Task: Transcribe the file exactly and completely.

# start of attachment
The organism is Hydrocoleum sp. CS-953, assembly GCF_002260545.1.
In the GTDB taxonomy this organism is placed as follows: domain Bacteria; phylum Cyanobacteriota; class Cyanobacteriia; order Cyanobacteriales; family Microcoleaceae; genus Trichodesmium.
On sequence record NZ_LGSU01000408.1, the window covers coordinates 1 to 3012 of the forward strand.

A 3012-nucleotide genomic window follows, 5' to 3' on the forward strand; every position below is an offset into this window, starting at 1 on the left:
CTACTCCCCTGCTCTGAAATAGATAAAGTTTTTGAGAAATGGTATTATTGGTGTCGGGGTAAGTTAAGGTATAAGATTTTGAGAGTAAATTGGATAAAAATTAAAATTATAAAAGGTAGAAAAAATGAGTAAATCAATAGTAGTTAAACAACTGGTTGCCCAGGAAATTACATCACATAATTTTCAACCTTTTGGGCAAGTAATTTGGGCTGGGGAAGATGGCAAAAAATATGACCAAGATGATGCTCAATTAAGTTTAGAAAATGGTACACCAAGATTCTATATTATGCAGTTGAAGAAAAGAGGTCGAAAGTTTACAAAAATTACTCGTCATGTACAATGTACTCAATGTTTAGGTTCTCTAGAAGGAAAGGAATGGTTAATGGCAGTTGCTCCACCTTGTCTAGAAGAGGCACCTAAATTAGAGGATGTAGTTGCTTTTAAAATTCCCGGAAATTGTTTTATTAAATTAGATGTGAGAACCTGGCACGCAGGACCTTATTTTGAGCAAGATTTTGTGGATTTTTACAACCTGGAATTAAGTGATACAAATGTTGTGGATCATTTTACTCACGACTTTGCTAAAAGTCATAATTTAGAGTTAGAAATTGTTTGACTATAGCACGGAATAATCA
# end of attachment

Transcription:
The organism is Hydrocoleum sp. CS-953, assembly GCF_002260545.1.
In the GTDB taxonomy this organism is placed as follows: domain Bacteria; phylum Cyanobacteriota; class Cyanobacteriia; order Cyanobacteriales; family Microcoleaceae; genus Trichodesmium.
On sequence record NZ_LGSU01000408.1, the window covers coordinates 1 to 3012 of the forward strand.

A 3012-nucleotide genomic window follows, 5' to 3' on the forward strand; every position below is an offset into this window, starting at 1 on the left:
CTACTCCCCTGCTCTGAAATAGATAAAGTTTTTGAGAAATGGTATTATTGGTGTCGGGGTAAGTTAAGGTATAAGATTTTGAGAGTAAATTGGATAAAAATTAAAATTATAAAAGGTAGAAAAAATGAGTAAATCAATAGTAGTTAAACAACTGGTTGCCCAGGAAATTACATCACATAATTTTCAACCTTTTGGGCAAGTAATTTGGGCTGGGGAAGATGGCAAAAAATATGACCAAGATGATGCTCAATTAAGTTTAGAAAATGGTACACCAAGATTCTATATTATGCAGTTGAAGAAAAGAGGTCGAAAGTTTACAAAAATTACTCGTCATGTACAATGTACTCAATGTTTAGGTTCTCTAGAAGGAAAGGAATGGTTAATGGCAGTTGCTCCACCTTGTCTAGAAGAGGCACCTAAATTAGAGGATGTAGTTGCTTTTAAAATTCCCGGAAATTGTTTTATTAAATTAGATGTGAGAACCTGGCACGCAGGACCTTATTTTGAGCAAGATTTTGTGGATTTTTACAACCTGGAATTAAGTGATACAAATGTTGTGGATCATTTTACTCACGACTTTGCTAAAAGTCATAATTTAGAGTTAGAAATTGTTTGACTATAGCACGGAATAATCA